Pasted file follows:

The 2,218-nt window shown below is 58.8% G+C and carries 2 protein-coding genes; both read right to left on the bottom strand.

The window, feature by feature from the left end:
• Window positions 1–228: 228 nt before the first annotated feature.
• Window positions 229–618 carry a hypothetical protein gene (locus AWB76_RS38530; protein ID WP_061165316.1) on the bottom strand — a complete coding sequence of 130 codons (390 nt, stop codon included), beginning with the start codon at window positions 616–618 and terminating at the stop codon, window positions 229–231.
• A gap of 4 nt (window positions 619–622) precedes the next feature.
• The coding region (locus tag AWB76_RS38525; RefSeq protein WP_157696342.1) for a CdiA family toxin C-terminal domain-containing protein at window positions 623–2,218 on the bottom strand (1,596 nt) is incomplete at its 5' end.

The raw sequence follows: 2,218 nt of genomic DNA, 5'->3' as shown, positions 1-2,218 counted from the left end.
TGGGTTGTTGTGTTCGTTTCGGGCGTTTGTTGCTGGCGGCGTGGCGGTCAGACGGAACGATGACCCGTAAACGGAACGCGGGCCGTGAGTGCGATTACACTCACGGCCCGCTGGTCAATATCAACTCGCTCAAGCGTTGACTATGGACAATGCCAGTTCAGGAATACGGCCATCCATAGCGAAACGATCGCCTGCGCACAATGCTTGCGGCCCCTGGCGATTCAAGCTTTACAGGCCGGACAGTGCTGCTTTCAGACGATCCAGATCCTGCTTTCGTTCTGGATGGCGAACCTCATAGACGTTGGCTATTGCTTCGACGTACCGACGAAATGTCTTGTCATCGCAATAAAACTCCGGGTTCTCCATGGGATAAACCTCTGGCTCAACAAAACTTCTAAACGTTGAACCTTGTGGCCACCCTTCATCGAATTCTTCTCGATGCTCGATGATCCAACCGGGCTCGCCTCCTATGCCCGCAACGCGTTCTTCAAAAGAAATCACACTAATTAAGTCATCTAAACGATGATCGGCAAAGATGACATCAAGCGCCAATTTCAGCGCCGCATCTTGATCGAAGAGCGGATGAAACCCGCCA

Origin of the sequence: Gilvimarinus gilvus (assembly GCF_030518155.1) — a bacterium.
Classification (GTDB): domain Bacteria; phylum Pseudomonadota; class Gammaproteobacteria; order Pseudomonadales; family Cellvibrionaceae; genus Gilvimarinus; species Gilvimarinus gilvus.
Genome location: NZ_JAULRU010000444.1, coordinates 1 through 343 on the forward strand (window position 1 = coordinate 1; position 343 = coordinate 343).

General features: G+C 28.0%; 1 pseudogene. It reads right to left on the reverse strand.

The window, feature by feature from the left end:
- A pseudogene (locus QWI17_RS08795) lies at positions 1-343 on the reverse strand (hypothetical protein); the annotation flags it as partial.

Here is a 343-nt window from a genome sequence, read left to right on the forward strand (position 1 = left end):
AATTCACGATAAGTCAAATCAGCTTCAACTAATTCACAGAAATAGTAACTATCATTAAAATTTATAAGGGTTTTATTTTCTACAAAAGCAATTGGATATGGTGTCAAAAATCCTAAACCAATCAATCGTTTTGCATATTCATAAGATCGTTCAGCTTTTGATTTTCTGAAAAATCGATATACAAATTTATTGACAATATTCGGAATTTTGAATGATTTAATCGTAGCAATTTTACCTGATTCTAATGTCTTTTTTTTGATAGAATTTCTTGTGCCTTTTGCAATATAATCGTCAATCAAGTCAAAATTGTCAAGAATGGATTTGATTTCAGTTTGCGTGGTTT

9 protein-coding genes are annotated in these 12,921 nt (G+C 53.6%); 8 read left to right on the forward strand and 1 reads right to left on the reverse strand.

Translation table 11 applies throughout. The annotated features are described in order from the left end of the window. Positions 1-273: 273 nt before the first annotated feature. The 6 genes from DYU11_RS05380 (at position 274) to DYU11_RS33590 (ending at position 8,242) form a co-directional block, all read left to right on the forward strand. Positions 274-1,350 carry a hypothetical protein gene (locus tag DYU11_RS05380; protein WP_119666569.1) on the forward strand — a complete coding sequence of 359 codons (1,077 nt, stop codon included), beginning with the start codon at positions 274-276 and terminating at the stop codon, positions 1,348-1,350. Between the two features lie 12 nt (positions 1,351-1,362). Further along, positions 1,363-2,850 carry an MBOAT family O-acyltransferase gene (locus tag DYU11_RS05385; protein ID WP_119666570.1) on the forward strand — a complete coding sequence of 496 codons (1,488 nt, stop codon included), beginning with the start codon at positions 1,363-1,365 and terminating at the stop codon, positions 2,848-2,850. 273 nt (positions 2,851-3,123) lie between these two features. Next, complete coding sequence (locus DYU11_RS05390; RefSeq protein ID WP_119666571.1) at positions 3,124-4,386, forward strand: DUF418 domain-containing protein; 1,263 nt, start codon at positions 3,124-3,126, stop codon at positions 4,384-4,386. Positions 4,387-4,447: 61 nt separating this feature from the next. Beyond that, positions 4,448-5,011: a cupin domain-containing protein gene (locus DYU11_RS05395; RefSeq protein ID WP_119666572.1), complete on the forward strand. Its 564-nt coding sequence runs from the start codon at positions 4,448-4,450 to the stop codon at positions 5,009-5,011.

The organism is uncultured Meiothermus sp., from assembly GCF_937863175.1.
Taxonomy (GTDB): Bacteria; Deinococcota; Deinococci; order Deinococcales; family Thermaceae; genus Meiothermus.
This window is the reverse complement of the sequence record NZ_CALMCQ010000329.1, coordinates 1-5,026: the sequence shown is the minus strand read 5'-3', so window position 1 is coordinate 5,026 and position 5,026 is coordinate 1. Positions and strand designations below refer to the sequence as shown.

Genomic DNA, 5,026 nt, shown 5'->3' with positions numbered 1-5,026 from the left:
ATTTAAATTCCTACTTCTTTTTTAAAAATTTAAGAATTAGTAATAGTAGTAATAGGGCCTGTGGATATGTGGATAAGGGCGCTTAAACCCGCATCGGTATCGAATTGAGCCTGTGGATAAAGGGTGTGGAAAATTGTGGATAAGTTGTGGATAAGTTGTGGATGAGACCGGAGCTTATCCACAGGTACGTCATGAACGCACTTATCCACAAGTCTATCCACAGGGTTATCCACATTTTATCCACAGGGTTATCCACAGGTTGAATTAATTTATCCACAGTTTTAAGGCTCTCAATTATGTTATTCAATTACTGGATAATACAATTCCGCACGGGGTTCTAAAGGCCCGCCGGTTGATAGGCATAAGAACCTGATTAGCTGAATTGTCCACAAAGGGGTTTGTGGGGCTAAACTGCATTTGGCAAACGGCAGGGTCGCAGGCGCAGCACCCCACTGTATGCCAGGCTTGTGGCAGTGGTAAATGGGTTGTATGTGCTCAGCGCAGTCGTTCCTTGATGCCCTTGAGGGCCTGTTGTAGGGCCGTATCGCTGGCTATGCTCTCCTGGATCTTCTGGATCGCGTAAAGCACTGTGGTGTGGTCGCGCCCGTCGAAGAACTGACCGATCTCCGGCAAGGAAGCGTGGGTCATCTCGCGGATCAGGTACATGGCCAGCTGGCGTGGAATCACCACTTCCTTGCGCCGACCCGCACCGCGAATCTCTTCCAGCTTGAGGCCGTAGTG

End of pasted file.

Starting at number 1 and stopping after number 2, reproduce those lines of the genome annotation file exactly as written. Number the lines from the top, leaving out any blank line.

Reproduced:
The 2,218-nt window shown below is 58.8% G+C and carries 2 protein-coding genes; both read right to left on the bottom strand.

The window, feature by feature from the left end: